For example, The appalachian Mountains were formed by a massive continental collision over 300 million years ago. According to page 88 in my science notebook, the rocks in the Chattooga River is evidence of the continental collision. Mountains are formed when two continental plates collide, and form the mountains. The Appalachian mountains, were formed during Pangea. The North American Plate and the African Plate collided. When this happened the Appalachian Mountains were formed. These mountains then grew bigger, but as soon as it started growing, it also eroded. Erosion and
The Grand Canyon is carved by the Colorado River in the state of Arizona. The Grand Canyon is 277 miles long, about 18 miles wide and a depth of more than a mile. Any clues that scientis usually rely on have been sweap away by the rivers water or barried by landslides or destroyed by volcanos. Rocks give geologiest complete geological rocords of earth; as if each rocks told a story that was billions of years old. One clue is the "Black rocks" located at the end of this river.
Cenozoic sedimentary rocks predominated to the west and east of the central mountain while plutonic rocks predominated in the peninsular ranges. The irregular contact between these geologic regions reflects the ancient topography of the area. The ancient oceanic crustal plate created an archipelago of a volcanic island. The former's subduction created immense volumes of magma. This resulted to the congealation of plutonic rock in the crust. The local rocks that existed before the tectonic forces uplifted, and erosion capped the deeply buried plutonic rocks that formed a steep and rugged mountains coastline, similar to that present one, which in the west coast of south America.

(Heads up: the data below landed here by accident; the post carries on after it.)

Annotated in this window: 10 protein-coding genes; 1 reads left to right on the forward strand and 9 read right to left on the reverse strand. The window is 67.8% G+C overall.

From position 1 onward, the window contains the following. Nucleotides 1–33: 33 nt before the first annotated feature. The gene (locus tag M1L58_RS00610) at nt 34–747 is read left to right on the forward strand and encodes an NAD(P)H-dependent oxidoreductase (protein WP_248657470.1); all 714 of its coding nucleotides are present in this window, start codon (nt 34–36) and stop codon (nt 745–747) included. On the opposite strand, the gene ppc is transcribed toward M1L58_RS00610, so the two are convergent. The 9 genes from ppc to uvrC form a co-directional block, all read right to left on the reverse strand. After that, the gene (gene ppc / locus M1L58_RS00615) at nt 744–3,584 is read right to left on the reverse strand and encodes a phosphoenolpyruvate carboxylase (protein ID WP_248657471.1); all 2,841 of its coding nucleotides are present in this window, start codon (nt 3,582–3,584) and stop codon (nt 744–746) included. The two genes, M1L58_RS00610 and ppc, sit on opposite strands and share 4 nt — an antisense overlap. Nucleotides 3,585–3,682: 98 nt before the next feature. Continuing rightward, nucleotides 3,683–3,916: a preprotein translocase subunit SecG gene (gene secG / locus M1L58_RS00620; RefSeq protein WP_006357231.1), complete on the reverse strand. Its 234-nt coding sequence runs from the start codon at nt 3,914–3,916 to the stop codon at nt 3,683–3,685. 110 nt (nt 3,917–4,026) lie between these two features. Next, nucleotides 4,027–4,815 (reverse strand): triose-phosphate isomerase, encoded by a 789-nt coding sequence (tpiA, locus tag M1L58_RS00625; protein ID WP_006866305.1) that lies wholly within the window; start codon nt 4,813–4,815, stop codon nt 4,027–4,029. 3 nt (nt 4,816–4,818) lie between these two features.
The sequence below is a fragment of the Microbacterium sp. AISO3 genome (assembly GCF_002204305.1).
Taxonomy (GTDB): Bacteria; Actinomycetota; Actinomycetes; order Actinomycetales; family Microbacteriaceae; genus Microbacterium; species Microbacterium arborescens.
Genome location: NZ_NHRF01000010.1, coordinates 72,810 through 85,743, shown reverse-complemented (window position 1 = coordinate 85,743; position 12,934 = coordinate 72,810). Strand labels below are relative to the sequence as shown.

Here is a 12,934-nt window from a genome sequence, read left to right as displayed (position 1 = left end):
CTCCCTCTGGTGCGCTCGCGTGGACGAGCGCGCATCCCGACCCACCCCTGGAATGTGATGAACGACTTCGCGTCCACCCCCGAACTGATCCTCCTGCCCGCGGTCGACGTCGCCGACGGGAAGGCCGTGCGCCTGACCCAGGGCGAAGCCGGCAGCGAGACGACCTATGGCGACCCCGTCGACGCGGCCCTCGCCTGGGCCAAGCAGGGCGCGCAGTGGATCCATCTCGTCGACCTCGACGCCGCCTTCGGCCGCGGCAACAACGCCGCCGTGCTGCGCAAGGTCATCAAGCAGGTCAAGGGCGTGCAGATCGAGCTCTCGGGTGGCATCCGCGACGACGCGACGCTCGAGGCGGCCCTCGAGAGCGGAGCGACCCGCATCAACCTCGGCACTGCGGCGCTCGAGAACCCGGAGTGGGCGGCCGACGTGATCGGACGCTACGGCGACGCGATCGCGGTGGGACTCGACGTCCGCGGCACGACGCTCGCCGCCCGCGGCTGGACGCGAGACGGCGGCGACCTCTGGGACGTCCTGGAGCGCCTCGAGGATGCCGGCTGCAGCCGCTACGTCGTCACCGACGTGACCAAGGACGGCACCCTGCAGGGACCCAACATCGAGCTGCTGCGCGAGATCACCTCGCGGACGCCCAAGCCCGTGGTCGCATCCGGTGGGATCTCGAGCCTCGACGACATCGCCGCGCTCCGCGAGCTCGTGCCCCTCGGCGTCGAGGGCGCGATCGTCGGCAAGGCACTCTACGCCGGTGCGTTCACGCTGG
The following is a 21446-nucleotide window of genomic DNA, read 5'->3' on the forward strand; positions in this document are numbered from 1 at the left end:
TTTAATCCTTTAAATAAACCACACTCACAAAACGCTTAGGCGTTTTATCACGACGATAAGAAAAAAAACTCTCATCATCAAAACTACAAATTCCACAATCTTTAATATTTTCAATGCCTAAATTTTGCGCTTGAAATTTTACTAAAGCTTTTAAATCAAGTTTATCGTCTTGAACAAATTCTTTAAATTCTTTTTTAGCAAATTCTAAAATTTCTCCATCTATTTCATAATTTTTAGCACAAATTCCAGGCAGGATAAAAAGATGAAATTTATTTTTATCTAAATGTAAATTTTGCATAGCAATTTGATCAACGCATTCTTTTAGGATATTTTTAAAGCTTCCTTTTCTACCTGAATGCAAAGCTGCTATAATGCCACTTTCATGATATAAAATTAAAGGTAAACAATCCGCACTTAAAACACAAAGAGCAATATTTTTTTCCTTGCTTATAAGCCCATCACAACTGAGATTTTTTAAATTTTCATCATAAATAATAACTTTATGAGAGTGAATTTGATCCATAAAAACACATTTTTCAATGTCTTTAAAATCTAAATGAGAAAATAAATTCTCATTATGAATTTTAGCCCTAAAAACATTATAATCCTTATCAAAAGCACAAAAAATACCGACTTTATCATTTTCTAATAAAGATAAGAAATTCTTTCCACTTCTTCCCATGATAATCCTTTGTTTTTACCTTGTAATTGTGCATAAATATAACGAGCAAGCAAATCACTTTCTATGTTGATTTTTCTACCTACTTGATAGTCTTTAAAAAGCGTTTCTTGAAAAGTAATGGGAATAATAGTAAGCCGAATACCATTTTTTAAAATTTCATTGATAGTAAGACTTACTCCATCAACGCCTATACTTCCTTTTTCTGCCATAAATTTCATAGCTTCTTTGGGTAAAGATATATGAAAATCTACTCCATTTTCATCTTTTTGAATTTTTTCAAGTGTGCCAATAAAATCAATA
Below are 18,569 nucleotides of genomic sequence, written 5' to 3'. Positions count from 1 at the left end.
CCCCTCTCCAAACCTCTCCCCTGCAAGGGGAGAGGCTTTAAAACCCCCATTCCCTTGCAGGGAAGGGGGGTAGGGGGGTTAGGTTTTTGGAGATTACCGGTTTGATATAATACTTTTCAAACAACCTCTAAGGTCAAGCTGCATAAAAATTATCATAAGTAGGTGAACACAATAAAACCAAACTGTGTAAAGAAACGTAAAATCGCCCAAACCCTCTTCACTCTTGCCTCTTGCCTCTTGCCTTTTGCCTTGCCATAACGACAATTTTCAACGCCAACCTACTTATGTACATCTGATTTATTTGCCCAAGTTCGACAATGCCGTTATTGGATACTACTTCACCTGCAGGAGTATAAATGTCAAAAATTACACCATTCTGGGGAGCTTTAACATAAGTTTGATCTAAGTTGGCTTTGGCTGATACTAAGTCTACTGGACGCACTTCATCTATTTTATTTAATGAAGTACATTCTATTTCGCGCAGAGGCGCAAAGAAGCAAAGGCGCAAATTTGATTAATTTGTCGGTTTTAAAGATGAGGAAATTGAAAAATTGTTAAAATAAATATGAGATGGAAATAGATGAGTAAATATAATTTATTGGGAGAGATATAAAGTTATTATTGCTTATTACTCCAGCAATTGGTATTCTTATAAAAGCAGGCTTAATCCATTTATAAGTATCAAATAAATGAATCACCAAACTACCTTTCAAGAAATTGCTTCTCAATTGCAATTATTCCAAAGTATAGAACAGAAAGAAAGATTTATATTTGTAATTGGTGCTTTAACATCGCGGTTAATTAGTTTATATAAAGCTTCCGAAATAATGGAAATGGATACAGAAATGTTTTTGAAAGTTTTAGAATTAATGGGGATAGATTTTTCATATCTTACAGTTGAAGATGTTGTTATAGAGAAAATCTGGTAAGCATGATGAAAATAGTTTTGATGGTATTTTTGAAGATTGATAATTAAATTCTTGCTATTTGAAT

All three sections of Canyonlands has its own distinct features that attract so much attention every year but what many would love to know is how has this immense landscape come to be?
Little Cottonwood Canyon is a site bursting with geological history, rock formations earthquake potential on the fault, prehistoric glacial formations, landslides, and many hazards associated with it. The Wasatch fault is bound to have a enormous earthquake in the future and has left behind numerous scars. The mountains have been engraved by glacial formations dated back to the Ice Age (~14,000 years ago). Rock falls and landslides have left hefty boulders as indication of erosion and moisture in the rocks. The hazards on this mountain range are mass wasting, radon, earthquakes, and flooding of Little Cottonwood Creek.
A description of the grand canyon rock layers would include the Colorado River running at the bottom of the inner gorge with flats on both sides which consist of tapeat sandstone layers. There is also the Vishnu Complex, consisting of rocks that have been changed by heat and are buried at the lowest layers. These are tilted and are called the “Grand Canyon Supergroup” the Grand Canyon supergroups are at least 12,000 ft in thickness. These rocks or (the “Inner Gorge”) are usally steep and narrow with hard deep cuts in the lower tilted layers which raise above sea level.